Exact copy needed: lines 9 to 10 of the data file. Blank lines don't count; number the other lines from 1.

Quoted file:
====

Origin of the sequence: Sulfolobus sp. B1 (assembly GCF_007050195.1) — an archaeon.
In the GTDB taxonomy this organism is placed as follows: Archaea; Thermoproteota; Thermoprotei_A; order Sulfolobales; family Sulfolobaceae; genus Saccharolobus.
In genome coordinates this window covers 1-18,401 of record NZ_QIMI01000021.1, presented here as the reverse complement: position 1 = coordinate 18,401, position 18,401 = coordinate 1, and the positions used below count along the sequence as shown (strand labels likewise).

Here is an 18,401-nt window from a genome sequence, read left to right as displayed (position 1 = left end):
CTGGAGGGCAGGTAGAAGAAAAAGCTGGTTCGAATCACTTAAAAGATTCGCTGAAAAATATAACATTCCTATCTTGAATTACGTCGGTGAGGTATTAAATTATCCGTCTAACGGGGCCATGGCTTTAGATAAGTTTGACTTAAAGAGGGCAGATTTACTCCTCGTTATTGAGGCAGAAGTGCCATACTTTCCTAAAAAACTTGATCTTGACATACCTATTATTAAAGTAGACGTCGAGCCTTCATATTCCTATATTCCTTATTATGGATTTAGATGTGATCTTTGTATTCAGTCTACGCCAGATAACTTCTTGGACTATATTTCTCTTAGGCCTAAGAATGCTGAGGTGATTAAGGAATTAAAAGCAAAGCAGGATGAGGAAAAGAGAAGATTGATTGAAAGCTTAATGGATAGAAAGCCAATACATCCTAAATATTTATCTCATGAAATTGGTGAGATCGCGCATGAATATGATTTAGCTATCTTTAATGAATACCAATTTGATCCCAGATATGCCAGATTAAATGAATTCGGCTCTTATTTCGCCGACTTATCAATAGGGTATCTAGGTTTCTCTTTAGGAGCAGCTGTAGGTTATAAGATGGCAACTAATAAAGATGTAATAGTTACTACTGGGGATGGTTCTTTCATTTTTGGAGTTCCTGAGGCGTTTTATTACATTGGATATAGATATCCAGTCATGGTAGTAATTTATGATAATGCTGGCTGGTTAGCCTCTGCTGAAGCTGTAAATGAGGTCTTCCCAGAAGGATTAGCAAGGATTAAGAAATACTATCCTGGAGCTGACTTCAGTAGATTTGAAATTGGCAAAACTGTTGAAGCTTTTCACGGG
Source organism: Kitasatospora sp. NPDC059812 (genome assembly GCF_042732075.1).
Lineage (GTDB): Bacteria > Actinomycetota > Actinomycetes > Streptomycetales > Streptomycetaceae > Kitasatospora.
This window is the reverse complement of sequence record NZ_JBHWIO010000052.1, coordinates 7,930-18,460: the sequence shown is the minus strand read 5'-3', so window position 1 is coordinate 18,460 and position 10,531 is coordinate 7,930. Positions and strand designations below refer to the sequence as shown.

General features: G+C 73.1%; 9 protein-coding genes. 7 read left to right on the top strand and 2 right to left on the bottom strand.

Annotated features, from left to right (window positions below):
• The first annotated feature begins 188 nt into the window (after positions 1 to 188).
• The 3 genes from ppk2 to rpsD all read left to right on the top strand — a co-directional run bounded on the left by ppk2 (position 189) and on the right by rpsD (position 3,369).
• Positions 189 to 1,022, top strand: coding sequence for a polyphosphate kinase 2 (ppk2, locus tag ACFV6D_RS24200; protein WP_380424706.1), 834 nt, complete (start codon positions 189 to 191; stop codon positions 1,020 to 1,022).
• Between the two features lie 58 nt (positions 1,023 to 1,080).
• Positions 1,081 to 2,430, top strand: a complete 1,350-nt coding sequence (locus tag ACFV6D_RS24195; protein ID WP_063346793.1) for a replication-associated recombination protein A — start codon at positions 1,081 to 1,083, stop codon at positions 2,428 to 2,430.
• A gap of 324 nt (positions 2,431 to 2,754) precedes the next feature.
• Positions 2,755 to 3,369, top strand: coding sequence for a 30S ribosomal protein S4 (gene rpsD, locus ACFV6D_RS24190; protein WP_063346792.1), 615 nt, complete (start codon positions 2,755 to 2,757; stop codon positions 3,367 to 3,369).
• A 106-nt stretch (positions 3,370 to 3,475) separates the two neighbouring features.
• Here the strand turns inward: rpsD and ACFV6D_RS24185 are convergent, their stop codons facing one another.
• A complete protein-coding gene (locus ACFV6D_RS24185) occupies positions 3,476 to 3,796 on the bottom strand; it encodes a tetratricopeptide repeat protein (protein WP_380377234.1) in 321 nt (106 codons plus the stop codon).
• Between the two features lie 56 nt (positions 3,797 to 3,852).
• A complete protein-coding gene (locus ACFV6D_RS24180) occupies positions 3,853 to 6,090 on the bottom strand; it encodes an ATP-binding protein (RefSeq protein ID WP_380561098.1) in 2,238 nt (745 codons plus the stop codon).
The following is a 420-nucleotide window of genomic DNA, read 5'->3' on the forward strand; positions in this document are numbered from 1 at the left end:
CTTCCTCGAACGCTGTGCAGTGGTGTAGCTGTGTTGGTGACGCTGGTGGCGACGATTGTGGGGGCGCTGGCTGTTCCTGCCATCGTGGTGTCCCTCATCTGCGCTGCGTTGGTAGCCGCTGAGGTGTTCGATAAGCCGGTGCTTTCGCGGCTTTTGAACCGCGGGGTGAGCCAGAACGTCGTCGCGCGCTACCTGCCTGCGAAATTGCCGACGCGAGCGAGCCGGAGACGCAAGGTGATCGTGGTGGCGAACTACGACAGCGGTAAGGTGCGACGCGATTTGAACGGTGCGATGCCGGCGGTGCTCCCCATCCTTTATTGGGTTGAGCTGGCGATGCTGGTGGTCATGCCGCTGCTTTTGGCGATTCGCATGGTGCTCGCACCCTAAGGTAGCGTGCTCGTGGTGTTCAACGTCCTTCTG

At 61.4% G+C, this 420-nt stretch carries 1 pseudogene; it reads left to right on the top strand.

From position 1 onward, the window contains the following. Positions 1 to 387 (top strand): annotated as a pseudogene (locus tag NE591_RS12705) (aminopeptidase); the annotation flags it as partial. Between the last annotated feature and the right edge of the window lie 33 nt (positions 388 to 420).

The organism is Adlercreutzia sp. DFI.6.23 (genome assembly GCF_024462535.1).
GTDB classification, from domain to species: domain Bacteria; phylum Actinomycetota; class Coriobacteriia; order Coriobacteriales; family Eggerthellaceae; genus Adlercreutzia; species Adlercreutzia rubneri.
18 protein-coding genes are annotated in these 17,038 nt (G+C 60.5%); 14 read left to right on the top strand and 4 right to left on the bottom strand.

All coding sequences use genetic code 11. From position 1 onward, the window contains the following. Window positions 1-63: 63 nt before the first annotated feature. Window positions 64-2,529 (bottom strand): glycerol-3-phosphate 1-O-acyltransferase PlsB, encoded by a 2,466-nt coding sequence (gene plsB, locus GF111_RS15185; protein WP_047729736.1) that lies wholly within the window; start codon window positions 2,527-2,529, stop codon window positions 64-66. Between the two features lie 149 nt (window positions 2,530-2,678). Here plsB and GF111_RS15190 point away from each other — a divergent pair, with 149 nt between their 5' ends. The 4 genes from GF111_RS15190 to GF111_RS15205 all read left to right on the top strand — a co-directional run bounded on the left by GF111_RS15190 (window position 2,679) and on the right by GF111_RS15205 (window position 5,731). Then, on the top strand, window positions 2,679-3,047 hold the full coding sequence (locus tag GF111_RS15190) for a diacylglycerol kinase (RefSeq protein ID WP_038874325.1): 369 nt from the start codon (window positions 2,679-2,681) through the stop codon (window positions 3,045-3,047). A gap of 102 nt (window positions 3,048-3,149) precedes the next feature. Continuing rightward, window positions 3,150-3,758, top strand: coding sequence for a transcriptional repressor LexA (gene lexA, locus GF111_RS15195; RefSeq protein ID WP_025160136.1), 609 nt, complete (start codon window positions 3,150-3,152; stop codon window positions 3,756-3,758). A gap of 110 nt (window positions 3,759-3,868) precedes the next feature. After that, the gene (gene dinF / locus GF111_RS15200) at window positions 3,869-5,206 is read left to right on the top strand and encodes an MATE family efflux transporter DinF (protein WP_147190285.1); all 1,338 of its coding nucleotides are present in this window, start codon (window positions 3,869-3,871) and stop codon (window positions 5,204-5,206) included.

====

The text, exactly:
General features: G+C 73.1%; 9 protein-coding genes. 7 read left to right on the top strand and 2 right to left on the bottom strand.

Annotated features, from left to right (window positions below):